Light reading

What is Colour Temperature

You may have noticed there is likely a visual difference between the light coming from your garage and the light coming from your dining room chandelier. The difference is in the temperature of the light. But what does that mean exactly?

History

We’ll start at the beginning. Colour temperature was first explored in the late 1800s, when the British physicist William Kelvin heated a block of carbon. He observed as the block changed colour as it heated up, going from a dim red, through various shades of yellow, all the way up to a bright bluish white at its highest temperature. The resulting measurement scale for colour was named after Kelvin.

Kelvin Scale

Colour temperature is now the way we describe the appearance of light. You’re probably familiar with terms like “cool white” and “warm white” lighting, like those you’ve seen on a standard light bulbs, but most bulbs are also labelled with their degrees in Kelvin. Kelvin (K) typically ranges on a scale of 1000, to 10000. The colour temperature of a bulb gives us an idea of what the look and feel of the light produced will be, if it has a low Kelvin it’s warmer, and the higher up the scale it goes, the cooler the light produced will be. Typically, bulbs with a colour temperature between 2000-3000K give off a warm white glow. Between, 3100-4500K are more of a cool white, and 4600-6500K give off light similar to daylight.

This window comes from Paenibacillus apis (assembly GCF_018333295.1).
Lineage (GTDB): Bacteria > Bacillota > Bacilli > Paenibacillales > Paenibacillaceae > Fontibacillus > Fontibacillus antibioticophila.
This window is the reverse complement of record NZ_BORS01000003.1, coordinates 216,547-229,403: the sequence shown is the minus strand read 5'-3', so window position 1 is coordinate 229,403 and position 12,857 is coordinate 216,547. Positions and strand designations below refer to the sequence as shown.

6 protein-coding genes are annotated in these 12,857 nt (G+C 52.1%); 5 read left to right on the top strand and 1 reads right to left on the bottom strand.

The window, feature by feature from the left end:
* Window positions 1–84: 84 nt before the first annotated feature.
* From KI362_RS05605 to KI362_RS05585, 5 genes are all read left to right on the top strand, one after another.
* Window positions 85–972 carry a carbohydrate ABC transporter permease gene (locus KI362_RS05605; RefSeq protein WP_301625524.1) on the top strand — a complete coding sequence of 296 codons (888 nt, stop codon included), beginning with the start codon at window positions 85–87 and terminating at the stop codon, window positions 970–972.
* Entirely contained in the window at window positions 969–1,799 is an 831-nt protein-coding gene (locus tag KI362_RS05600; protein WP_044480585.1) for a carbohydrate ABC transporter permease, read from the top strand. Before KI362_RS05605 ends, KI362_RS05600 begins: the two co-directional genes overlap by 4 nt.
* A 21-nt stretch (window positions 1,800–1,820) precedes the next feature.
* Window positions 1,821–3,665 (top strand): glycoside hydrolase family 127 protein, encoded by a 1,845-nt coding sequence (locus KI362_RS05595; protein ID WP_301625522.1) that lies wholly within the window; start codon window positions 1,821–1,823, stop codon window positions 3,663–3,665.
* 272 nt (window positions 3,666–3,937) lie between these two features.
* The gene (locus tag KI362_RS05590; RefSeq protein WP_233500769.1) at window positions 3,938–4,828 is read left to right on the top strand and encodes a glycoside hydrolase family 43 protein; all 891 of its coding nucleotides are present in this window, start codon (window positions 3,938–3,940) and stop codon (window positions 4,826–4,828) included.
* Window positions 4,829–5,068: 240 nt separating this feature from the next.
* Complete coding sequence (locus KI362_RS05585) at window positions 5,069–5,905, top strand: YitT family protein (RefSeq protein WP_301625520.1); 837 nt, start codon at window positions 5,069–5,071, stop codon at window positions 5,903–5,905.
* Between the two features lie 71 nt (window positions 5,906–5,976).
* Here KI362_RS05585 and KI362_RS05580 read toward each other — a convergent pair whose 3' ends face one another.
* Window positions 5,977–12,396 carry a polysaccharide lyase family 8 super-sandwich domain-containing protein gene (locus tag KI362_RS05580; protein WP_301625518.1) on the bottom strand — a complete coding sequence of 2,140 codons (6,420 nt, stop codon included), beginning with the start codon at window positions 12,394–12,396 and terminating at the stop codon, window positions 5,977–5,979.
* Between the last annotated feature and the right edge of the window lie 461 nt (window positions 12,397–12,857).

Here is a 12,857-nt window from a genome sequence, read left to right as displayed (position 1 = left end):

Keep in mind the use of the terms “warm” and “cool” is a bit of a contradiction because when examining the Kelvin scale, you’ll see the “cool” light is actually hotter than “warm” light. The terms aren’t intended to describe the actual temperature of the light but rather the resulting aesthetic.

See the below image to compare Kelvins to their corresponding colour temperature:

What Colour Temperature Should I Use?

Having sufficient ambient lighting, also known as general lighting, in your home office space will help reduce strain on your eyes. The contrast between the light being emitted from your screen, and a dark space around it isn’t easy on the eyes. Instead, try to ensure your workspace is in a room that includes lighting such as potlights or large pendants to provide overall even illumination. Or, indirect floor lamps that bounce the light off walls and ceilings without producing glare. If these are dimmable, even better!

So how do you know what colour temperature works best for your space? Should your lighting temperature be different for your bed side table and in your office? Ultimately, it depends on the viewer’s desired appearance and feel that they’re going for. Typically, lighting on the warmer side is preferred for bedrooms, bathrooms, restaurant/commercial ambiance lighting, and decorative outdoor lighting. Whereas lighting that’s on the cool end is best for task lighting, security lighting, display areas, and garages. Our team will help ensure you’re getting the perfect colour temperature for your space.

Share

Get in touch

See how Flux can help bring your next project to light. Reach out today and let’s get started!